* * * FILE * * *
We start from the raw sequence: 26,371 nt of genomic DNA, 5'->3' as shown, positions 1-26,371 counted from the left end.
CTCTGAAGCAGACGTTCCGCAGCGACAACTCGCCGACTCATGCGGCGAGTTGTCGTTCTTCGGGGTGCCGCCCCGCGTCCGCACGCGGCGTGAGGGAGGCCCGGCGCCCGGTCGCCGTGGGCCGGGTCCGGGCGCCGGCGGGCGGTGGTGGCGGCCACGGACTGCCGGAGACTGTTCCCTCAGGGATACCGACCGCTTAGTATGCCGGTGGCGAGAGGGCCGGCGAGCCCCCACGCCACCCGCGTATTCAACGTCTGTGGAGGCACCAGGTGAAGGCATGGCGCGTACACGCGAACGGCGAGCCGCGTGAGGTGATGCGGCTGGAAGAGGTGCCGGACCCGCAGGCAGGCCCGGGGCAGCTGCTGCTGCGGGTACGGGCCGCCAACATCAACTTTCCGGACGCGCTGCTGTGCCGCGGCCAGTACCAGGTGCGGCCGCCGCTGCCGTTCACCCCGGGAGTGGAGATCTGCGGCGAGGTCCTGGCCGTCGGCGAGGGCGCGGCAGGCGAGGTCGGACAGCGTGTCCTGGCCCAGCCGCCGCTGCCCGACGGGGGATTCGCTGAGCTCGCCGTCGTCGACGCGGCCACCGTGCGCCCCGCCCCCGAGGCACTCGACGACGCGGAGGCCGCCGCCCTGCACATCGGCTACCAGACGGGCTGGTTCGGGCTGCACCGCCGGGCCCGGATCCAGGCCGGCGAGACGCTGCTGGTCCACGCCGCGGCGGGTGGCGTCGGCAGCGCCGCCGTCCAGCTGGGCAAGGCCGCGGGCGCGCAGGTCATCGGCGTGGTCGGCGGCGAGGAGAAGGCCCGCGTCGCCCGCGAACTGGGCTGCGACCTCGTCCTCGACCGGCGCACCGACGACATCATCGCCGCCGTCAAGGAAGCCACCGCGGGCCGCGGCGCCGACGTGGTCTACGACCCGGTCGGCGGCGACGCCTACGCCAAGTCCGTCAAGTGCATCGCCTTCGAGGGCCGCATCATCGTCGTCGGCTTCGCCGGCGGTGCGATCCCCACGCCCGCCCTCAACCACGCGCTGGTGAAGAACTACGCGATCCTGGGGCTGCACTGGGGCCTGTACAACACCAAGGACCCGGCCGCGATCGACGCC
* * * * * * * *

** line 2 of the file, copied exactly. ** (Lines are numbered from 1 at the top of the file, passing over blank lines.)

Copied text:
CTCTGAAGCAGACGTTCCGCAGCGACAACTCGCCGACTCATGCGGCGAGTTGTCGTTCTTCGGGGTGCCGCCCCGCGTCCGCACGCGGCGTGAGGGAGGCCCGGCGCCCGGTCGCCGTGGGCCGGGTCCGGGCGCCGGCGGGCGGTGGTGGCGGCCACGGACTGCCGGAGACTGTTCCCTCAGGGATACCGACCGCTTAGTATGCCGGTGGCGAGAGGGCCGGCGAGCCCCCACGCCACCCGCGTATTCAACGTCTGTGGAGGCACCAGGTGAAGGCATGGCGCGTACACGCGAACGGCGAGCCGCGTGAGGTGATGCGGCTGGAAGAGGTGCCGGACCCGCAGGCAGGCCCGGGGCAGCTGCTGCTGCGGGTACGGGCCGCCAACATCAACTTTCCGGACGCGCTGCTGTGCCGCGGCCAGTACCAGGTGCGGCCGCCGCTGCCGTTCACCCCGGGAGTGGAGATCTGCGGCGAGGTCCTGGCCGTCGGCGAGGGCGCGGCAGGCGAGGTCGGACAGCGTGTCCTGGCCCAGCCGCCGCTGCCCGACGGGGGATTCGCTGAGCTCGCCGTCGTCGACGCGGCCACCGTGCGCCCCGCCCCCGAGGCACTCGACGACGCGGAGGCCGCCGCCCTGCACATCGGCTACCAGACGGGCTGGTTCGGGCTGCACCGCCGGGCCCGGATCCAGGCCGGCGAGACGCTGCTGGTCCACGCCGCGGCGGGTGGCGTCGGCAGCGCCGCCGTCCAGCTGGGCAAGGCCGCGGGCGCGCAGGTCATCGGCGTGGTCGGCGGCGAGGAGAAGGCCCGCGTCGCCCGCGAACTGGGCTGCGACCTCGTCCTCGACCGGCGCACCGACGACATCATCGCCGCCGTCAAGGAAGCCACCGCGGGCCGCGGCGCCGACGTGGTCTACGACCCGGTCGGCGGCGACGCCTACGCCAAGTCCGTCAAGTGCATCGCCTTCGAGGGCCGCATCATCGTCGTCGGCTTCGCCGGCGGTGCGATCCCCACGCCCGCCCTCAACCACGCGCTGGTGAAGAACTACGCGATCCTGGGGCTGCACTGGGGCCTGTACAACACCAAGGACCCGGCCGCGATCGACGCC